The framers drafted the constitutional provisions against the backdrop of impeachment as it had been practiced in England, where the House of Commons impeached and the House of Lords tried the impeachments. The whole point of impeachment by the Commons was for the charges of impeachment to be brought against the accused in the House of Lords.
Strictly speaking, “impeachment” occurred – and occurs — when the articles of impeachment are presented to the Senate for trial. And at that point, the Senate is obliged by the Constitution to hold a trial.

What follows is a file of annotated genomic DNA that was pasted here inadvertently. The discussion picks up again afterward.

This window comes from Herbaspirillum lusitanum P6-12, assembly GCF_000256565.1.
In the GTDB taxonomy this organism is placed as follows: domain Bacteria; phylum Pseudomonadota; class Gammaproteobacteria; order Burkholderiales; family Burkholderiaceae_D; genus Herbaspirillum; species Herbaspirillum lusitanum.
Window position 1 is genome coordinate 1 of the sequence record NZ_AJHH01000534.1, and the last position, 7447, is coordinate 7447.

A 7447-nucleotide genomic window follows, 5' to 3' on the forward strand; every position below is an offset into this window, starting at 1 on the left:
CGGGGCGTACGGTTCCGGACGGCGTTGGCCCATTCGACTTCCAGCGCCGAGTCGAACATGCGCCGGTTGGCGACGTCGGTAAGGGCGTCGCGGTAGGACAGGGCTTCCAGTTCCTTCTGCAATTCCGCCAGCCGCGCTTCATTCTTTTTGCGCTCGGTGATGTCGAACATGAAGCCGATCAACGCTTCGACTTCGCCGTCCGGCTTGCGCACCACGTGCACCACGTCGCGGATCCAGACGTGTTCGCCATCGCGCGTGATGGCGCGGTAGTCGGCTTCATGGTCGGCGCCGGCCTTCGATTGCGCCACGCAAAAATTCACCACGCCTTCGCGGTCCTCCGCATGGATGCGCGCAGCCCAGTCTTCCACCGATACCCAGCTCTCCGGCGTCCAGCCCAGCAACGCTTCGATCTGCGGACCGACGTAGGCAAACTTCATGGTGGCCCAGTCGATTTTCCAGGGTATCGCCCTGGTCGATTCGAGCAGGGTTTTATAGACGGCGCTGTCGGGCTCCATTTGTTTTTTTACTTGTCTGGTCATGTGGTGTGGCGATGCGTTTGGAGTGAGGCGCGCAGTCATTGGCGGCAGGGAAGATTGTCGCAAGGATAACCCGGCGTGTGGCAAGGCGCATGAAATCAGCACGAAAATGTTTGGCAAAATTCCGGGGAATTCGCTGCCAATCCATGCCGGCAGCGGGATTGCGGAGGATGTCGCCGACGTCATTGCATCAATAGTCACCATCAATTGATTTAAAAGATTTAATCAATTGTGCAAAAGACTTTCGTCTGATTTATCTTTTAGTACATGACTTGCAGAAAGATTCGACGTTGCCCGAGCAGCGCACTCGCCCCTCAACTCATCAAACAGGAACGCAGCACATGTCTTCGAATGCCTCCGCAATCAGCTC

What would make that trial fair is a separate question, one that deserves its own discussion. But we can say with some confidence that only the Senate is empowered to judge the fairness of its own trial – that’s what the “sole power to try all impeachments” means.
If the House votes to “impeach” but doesn’t send the articles to the Senate or send impeachment managers there to carry its message, it hasn’t directly violated the text of the Constitution. But the House would be acting against the implicit logic of the Constitution’s description of impeachment.